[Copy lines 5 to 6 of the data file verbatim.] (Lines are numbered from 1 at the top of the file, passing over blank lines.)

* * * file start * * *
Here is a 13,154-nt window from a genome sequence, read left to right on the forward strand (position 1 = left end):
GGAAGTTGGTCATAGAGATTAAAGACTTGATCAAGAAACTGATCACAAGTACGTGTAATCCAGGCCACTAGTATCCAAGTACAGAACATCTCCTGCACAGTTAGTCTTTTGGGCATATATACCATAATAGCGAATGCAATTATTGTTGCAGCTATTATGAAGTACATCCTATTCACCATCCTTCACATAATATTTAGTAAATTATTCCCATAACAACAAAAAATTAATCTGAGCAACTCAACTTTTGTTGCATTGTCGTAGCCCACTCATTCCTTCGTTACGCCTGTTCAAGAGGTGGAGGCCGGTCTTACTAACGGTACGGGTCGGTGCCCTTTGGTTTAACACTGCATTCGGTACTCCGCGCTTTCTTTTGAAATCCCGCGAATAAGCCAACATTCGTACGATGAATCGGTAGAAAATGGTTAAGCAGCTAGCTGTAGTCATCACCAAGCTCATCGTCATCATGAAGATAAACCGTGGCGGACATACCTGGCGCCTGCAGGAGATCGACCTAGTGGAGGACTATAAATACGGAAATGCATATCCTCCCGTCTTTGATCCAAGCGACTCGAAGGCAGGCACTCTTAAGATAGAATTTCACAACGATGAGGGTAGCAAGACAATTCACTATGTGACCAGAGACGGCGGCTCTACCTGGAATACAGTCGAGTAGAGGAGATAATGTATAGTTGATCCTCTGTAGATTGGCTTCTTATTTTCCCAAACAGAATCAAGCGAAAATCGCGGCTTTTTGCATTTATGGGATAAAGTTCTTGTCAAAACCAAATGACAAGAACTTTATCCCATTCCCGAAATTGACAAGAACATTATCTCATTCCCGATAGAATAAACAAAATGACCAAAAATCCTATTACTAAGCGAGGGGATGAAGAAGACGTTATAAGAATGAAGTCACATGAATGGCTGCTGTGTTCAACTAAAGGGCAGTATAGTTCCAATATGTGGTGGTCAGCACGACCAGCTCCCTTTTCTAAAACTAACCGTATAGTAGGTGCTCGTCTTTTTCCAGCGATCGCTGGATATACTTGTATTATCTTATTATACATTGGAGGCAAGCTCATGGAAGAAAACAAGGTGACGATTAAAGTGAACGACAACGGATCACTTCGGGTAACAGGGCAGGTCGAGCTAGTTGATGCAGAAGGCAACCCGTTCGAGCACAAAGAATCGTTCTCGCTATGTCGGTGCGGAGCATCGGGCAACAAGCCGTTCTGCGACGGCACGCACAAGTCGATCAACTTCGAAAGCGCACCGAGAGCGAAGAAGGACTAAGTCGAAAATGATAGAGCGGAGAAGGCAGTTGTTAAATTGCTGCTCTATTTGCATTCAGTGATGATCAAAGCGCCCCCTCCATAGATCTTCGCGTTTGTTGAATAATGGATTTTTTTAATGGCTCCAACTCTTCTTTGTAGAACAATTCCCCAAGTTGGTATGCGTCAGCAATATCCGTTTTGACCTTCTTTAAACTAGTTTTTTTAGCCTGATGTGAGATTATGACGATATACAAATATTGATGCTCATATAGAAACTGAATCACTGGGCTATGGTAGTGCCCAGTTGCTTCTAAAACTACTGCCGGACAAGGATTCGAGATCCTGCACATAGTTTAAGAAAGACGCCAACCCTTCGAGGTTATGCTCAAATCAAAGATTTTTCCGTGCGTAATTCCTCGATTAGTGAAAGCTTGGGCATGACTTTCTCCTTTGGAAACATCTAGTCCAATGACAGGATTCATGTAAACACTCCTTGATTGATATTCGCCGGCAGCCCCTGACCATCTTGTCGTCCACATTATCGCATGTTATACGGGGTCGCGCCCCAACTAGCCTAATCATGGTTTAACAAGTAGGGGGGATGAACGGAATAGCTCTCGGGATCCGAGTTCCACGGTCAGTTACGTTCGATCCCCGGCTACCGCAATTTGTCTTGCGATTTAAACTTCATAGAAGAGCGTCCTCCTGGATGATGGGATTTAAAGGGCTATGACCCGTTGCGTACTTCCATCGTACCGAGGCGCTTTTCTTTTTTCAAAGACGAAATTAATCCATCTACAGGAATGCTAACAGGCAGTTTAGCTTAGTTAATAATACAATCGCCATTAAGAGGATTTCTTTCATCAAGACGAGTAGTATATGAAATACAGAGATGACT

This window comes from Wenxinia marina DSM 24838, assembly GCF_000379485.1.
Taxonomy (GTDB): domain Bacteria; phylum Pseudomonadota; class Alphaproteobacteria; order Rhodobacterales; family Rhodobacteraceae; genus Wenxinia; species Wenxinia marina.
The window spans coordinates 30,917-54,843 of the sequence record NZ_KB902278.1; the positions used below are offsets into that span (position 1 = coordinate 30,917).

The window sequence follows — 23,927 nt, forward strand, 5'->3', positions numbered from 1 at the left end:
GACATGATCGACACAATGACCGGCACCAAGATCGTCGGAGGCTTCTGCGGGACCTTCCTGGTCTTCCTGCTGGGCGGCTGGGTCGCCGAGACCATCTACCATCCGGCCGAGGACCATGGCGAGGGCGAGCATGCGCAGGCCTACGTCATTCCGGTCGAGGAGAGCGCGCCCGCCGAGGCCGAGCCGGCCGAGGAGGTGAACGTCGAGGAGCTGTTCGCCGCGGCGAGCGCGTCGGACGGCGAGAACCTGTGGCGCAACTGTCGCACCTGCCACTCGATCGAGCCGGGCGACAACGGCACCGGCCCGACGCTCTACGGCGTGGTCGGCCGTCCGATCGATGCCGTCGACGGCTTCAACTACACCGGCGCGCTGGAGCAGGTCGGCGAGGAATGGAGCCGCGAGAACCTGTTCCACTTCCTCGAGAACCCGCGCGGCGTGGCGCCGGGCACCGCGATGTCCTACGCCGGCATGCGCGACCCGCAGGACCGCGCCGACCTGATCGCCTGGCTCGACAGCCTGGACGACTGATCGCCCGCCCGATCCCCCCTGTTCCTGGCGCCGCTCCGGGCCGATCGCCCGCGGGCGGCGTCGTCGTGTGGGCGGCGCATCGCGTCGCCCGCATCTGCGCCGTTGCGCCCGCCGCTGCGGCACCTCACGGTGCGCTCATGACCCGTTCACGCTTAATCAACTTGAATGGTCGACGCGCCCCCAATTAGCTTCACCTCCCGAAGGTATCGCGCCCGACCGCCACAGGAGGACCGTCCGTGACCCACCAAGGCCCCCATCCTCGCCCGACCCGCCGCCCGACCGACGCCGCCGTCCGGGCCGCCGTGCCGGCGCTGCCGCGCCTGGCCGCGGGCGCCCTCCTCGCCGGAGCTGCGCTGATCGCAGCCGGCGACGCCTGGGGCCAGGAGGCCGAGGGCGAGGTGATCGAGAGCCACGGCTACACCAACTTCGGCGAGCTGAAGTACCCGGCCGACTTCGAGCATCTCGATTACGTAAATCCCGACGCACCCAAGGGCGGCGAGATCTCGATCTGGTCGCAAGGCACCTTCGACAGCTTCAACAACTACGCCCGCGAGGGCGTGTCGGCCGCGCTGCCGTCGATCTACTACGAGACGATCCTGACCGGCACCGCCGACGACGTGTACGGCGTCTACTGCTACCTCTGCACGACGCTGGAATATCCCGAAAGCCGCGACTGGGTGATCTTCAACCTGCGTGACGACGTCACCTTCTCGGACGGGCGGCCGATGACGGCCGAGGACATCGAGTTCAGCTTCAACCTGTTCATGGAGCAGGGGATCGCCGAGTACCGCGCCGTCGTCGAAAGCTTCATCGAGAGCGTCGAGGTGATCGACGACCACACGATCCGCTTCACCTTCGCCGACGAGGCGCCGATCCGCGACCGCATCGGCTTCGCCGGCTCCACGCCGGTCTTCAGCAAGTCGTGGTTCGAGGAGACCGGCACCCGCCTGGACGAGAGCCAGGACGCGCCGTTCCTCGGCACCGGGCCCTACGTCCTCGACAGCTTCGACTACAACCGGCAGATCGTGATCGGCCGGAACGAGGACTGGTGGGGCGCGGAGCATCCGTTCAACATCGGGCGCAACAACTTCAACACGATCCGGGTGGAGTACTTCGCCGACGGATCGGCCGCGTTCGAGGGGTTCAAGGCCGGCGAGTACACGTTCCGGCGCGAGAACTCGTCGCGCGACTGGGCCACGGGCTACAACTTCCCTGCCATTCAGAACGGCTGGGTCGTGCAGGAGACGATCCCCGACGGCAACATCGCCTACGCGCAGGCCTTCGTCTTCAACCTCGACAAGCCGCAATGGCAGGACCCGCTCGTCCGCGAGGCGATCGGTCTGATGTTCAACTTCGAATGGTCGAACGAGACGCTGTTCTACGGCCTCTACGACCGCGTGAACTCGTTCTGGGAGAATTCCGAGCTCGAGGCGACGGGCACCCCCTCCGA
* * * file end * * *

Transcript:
The window spans coordinates 30,917-54,843 of the sequence record NZ_KB902278.1; the positions used below are offsets into that span (position 1 = coordinate 30,917).

The window sequence follows — 23,927 nt, forward strand, 5'->3', positions numbered from 1 at the left end: